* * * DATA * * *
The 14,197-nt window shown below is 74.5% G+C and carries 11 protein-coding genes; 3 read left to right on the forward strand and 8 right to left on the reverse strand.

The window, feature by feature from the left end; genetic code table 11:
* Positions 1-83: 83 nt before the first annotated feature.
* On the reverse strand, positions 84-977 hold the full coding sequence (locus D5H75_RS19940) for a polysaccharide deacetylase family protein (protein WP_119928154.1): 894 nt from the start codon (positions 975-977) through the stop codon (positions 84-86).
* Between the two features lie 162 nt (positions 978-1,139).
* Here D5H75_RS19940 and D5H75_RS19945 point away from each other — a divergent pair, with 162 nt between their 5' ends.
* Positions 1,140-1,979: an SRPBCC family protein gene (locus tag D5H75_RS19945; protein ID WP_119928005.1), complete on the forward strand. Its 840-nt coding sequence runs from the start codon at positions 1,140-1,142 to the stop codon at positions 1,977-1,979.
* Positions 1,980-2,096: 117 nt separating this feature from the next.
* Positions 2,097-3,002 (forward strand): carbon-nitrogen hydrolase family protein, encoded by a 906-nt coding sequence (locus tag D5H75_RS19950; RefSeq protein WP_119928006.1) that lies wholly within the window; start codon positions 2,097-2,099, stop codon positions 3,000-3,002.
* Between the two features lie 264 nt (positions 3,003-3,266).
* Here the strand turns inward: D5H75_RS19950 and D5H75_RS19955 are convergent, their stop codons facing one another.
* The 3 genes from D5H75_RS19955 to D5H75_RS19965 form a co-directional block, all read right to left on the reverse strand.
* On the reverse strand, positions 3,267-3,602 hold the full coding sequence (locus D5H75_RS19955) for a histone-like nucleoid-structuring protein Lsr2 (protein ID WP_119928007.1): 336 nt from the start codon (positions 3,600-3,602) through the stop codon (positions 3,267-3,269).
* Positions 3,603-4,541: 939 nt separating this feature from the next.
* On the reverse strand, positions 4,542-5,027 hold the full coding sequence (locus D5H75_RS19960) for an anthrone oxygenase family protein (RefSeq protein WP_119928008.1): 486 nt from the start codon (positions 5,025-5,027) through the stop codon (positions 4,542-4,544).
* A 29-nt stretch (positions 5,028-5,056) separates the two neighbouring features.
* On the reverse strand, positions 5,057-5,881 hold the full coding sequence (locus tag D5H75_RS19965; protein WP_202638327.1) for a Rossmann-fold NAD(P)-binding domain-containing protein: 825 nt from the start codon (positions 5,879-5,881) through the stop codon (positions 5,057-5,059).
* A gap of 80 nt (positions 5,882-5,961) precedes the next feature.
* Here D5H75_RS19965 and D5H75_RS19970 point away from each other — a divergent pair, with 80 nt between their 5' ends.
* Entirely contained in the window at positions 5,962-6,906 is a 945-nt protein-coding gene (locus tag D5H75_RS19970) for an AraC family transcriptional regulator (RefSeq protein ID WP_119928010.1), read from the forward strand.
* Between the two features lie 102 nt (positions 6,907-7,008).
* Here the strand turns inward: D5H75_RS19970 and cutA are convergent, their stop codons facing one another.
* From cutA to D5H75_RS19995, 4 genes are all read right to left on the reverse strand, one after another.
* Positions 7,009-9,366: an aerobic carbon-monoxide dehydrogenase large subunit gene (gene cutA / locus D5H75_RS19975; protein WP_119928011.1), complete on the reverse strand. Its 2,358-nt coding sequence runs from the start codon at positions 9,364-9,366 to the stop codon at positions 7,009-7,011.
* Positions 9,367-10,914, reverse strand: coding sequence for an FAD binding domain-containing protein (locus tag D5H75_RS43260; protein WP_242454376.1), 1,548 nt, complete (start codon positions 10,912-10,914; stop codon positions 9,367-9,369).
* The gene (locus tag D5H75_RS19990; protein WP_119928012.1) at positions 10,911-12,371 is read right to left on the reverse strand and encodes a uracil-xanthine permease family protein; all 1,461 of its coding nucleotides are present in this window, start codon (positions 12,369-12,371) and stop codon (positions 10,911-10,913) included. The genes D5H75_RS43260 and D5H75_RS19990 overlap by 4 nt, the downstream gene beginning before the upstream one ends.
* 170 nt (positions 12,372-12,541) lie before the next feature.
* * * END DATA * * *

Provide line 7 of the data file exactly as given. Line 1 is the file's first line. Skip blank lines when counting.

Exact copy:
* Positions 1,140-1,979: an SRPBCC family protein gene (locus tag D5H75_RS19945; protein ID WP_119928005.1), complete on the forward strand. Its 840-nt coding sequence runs from the start codon at positions 1,140-1,142 to the stop codon at positions 1,977-1,979.